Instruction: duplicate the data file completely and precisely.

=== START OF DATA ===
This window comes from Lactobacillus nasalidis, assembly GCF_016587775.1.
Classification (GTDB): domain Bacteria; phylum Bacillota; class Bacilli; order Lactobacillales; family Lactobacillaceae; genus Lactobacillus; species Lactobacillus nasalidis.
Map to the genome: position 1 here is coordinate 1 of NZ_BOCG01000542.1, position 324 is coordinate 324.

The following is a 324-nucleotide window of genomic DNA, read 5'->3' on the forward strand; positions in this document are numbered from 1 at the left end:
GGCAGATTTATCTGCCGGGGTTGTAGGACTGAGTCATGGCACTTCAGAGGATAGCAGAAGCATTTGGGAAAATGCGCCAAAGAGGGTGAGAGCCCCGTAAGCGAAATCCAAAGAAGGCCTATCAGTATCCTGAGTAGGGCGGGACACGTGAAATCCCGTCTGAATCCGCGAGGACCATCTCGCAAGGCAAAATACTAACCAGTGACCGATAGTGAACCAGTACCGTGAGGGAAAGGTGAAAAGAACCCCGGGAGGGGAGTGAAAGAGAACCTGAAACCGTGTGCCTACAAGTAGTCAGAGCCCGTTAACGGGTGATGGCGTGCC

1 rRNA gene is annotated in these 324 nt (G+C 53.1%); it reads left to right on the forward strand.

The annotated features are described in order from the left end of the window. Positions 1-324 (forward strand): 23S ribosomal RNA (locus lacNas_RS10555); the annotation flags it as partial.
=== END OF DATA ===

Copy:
This window comes from Lactobacillus nasalidis, assembly GCF_016587775.1.
Classification (GTDB): domain Bacteria; phylum Bacillota; class Bacilli; order Lactobacillales; family Lactobacillaceae; genus Lactobacillus; species Lactobacillus nasalidis.
Map to the genome: position 1 here is coordinate 1 of NZ_BOCG01000542.1, position 324 is coordinate 324.

The following is a 324-nucleotide window of genomic DNA, read 5'->3' on the forward strand; positions in this document are numbered from 1 at the left end:
GGCAGATTTATCTGCCGGGGTTGTAGGACTGAGTCATGGCACTTCAGAGGATAGCAGAAGCATTTGGGAAAATGCGCCAAAGAGGGTGAGAGCCCCGTAAGCGAAATCCAAAGAAGGCCTATCAGTATCCTGAGTAGGGCGGGACACGTGAAATCCCGTCTGAATCCGCGAGGACCATCTCGCAAGGCAAAATACTAACCAGTGACCGATAGTGAACCAGTACCGTGAGGGAAAGGTGAAAAGAACCCCGGGAGGGGAGTGAAAGAGAACCTGAAACCGTGTGCCTACAAGTAGTCAGAGCCCGTTAACGGGTGATGGCGTGCC

1 rRNA gene is annotated in these 324 nt (G+C 53.1%); it reads left to right on the forward strand.

The annotated features are described in order from the left end of the window. Positions 1-324 (forward strand): 23S ribosomal RNA (locus lacNas_RS10555); the annotation flags it as partial.